While the specification concludes with claims defining the features of the invention that are regarded as novel, it is believed that the invention will be better understood from a consideration of the following description in conjunction with the drawing figures, in which like reference numerals are carried forward.
The invention solves the problem of transmit arbitration in a multi-mode mobile communication device having only a single power amplifier with a new hardware timer mechanism that checks for conflicts in transmit events, and determines priority of such events. The timer checks the event opcode for each event to be executed, and when a transmit opcode is encountered, logic circuits in the timer device check for conflicts with other presently instantiated communication modes using the timer mechanism. When a conflict is found, the timer logic compares priority of the transmit events, and transmits or continues to transmit the event with the higher priority.
Referring now to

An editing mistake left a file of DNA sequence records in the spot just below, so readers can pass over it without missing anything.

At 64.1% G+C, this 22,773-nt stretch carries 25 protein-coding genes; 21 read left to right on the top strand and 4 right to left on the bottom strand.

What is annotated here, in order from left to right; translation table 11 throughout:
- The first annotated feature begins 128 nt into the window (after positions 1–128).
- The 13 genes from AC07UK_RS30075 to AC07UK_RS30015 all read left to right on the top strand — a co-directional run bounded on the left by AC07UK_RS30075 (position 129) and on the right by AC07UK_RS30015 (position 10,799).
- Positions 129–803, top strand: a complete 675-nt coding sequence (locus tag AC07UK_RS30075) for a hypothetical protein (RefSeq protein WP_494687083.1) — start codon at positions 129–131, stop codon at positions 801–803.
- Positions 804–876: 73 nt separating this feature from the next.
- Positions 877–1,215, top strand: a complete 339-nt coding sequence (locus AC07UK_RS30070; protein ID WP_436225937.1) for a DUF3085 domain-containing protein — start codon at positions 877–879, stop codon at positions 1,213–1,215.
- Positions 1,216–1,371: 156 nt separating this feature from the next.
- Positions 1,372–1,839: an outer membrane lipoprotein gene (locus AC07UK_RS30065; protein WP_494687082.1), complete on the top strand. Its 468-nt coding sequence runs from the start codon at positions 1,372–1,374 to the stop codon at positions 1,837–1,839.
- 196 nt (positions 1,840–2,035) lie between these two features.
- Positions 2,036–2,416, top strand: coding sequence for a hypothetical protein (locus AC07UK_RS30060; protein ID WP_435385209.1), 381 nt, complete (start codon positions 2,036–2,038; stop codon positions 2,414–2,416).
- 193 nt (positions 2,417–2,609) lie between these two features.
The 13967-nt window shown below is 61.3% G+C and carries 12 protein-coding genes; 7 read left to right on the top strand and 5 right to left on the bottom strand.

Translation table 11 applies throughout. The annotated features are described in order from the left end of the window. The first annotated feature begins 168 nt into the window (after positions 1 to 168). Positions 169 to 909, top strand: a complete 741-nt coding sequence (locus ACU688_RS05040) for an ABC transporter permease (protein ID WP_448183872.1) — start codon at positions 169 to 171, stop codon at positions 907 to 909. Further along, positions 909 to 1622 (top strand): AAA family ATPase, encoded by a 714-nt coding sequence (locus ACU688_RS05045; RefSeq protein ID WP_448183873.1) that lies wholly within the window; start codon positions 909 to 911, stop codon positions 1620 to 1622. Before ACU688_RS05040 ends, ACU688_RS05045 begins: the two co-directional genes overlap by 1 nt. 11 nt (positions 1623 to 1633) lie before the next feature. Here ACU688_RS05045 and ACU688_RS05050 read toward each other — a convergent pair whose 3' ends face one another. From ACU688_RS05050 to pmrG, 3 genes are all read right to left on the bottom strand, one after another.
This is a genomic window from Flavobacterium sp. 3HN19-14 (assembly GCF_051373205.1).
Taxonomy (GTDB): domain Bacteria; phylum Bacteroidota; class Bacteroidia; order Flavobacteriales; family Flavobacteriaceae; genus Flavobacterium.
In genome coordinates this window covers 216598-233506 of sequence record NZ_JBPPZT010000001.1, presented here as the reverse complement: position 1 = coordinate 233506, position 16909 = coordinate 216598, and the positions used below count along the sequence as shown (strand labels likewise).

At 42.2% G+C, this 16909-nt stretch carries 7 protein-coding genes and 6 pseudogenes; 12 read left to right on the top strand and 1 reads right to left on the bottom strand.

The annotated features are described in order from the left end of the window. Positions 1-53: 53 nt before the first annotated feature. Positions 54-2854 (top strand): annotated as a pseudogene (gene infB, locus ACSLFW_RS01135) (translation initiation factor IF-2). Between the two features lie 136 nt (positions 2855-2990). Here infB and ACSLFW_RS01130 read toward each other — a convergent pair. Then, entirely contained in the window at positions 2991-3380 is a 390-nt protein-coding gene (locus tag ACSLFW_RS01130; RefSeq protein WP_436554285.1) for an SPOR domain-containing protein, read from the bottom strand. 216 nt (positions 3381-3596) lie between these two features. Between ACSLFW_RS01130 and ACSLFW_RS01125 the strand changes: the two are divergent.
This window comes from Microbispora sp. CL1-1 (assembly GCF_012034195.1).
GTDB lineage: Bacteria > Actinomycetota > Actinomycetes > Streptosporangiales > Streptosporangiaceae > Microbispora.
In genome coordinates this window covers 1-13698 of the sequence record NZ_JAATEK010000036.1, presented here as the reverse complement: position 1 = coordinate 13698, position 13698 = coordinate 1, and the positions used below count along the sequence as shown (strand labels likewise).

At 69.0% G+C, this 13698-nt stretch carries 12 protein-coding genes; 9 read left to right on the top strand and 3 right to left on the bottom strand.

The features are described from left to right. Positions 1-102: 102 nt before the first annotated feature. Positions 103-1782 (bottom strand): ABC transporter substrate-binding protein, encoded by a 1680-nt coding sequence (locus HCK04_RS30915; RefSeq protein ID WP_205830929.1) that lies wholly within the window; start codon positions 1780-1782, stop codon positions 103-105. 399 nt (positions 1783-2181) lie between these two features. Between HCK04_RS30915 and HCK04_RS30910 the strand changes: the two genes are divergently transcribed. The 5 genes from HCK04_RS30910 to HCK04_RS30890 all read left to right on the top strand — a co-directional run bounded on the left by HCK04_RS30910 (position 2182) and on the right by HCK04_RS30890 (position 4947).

Referring now to
Referring now to
Since, in the present example, system A has priority, it will wrest control of the power amplifier from system B if a transmit event arises during a transmit event for system B. This is shown beginning at t3, when a transmit event for system B begins. During the system B transmit event at time t4 a system A transmit event arises. Since system A has priority, it will control the power amplifier. Referring back to
Finally, in the case where the transmit events do not conflict, no action is needed. This is the case where system B generates a transmit event which ends at time t5, and system A generates a transmit event that commences at time t6. Since the delta timer would indicate there is no transmit event occurring at t6 the timer would not need to resolve priorities.